Community Noticeboard

Significant reductions in the Commonwealth’s investment in radiation therapy are proposed from July 2017. The Royal Australian and New Zealand College of Radiologists estimate that the changes will cut $67 million from the sector over 3 years.

Read the Fact Sheet for consumers, and template letter, if you wish to write to your local MP to oppose this change in Federal Govt policy.

Radiation oncology is an essential treatment for a significant number of cancers. It is estimated to be involved in 40% of all cancer cures and is used in palliative care to relieve symptoms such as pain. 

However, it uses a number of highly expensive pieces of equipment. The Radiation Oncology Health Program Grants Scheme was designed to help cover the cost of this equipment and ensure that this equipment is replaced when needed. Due to the high cost involved in replacing this equipment, without support from the Government, it is likely that hospitals and practices will delay replacement resulting in equipment becoming aged and out of date. Before the ROHPG Scheme was introduced radiation therapy equipment was rarely replaced due to the high cost, which compromised patient treatment. 

We are concerned that these changes will threaten access to modern radiation therapy equipment and have a profound impact on the delivery of cancer care.

Australia has one of the highest rates of bowel /Colorectal cancer (CRC) in the world. Research has shown that many bowel cancer survivors experience ongoing bowel problems often associated with depression, poorer physical health and distress. 

We invite you to participate in our research looking at physical, psychological and social adjustments made by people after Colorectal cancer (CRC) treatments. - more info at https://curtin.au1.qualtrics.com/jfe/form/SV_1UhP6nobYb6jQjP  or flyer.

If you are 18 to 65 years of age and have had a diagnosis of CRC, but are currently “cancer-free”, we are interested in hearing of your lived experiences.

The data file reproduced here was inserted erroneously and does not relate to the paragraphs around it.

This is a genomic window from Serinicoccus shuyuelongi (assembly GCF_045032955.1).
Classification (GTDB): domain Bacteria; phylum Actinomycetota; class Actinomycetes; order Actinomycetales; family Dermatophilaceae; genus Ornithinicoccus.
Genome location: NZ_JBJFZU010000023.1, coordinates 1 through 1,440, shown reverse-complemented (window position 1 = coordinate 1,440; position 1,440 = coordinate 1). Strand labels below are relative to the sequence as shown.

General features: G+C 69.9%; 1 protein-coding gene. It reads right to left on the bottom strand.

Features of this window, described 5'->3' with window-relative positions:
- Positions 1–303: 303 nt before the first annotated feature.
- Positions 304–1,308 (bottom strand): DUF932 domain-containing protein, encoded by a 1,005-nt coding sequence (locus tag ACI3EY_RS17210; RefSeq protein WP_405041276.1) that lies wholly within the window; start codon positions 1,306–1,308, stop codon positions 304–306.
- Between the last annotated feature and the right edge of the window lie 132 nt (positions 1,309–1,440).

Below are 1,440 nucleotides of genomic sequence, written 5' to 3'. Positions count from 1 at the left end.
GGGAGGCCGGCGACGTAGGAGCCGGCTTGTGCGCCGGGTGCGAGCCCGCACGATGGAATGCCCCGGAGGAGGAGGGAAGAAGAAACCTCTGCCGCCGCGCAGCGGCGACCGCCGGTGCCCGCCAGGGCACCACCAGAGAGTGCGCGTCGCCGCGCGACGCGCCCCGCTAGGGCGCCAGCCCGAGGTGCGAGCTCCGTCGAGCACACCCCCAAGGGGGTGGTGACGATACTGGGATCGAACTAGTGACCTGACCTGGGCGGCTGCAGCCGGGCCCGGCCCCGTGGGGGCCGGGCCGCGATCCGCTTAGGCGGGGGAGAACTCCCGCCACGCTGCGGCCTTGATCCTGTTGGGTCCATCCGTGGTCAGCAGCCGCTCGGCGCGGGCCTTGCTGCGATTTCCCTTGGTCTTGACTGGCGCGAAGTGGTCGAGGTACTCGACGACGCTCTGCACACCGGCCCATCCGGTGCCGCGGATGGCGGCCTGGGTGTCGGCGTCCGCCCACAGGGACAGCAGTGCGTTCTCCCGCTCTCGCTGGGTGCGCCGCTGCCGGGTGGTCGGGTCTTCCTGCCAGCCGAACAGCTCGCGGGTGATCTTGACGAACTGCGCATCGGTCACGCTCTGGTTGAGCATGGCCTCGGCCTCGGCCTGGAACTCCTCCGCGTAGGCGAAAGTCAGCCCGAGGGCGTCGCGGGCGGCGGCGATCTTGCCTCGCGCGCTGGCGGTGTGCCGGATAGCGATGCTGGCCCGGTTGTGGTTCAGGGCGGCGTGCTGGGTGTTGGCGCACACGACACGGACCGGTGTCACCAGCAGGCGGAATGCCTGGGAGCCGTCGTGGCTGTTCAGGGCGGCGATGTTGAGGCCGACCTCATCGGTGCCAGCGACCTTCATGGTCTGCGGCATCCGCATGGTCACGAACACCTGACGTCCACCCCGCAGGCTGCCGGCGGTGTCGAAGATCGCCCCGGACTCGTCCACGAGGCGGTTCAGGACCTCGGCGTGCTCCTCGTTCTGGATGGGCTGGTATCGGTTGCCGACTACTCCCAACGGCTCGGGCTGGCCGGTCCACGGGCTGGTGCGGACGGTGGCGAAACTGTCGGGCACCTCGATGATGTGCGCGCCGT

We invite people affected by cancer, their family, friends and/or supporters, to join the Cancer Voices SA Walking Group.

We meet every Tuesday (weather permitting) at 9.30am for medium paced walks of about one hour duration. 

Walks start from Belair National Park Information Centre Car Park. Belair National Park Information Centre Car Park.

 

Consumers & community - key partners in biobanking.  Poster and Rapid-fire presentation at the Australasian Biobanking Network Conference in Adelaide on 13-14th Oct 2016. See poster here.

 

SAHMRI (SA Health & Medical Research Institute) clinician/ researchers  Dr Dan Worthley, Susi Woods and Tamsin Lannagan  invite people affected by colorectal cancer (survivors, patients & carers) to meet and discuss possilities to contribute to their cancer research.   Dr Worthley and his team would like to describe the work they do, and seek suggestions for further research that ‘people affected by colorectal cancer’ wish to see them do.

Dr Worthley’s research currently involves testing drugs or combinations of drugs and other agents on their ‘living cells biobank' of colorectal cancer samples, and investigating genetic mutations found in colorectal cancer cells.

Clinical trials are an important part of best practice care, especially for cancer patients.

Issues around facilities and space for clinical trials in the nRAH must be rapidly resolved.  Details here of Cancer Voices SA concerns about this issue, for people affected by cancer.

 

Seeking feedback from people who received neurotoxic chemotherapy (i.e. chemotherapy that can cause damage to the nerves) as a treatment for cancer. http://www.infocusstudy.org.au/survey/http://www.infocusstudy.org.au/survey/

A national survey of cancer survivors is aiming to investigate the impact of side effects of chemotherapy on the health, physical activity, and quality of life of Australian cancer survivors. 

Check out some highlights of Cancer Voices SA activity during 2015 - in our 2015 Snapshots.

Thank you everyone who helped and participated.

Sign upSign up and show your support for the  Flinders Charter of Cancer SurvivorshipFlinders Charter of Cancer Survivorship.

Anyone affected by cancer is invited to sign up. The Flinders Survivorship Charter is an outcome of the inaugural Flinders Centre for Innovation in Cancer (FCIC) Survivorship Conference . It brought together cancer clinicians, researchers, policy advisors and survivors from Australia and the world to share their insights into exciting developments in the field of cancer survivorship.  

See the Survivorship Conference program and presentations that speakers are willing to share: Click hereClick here

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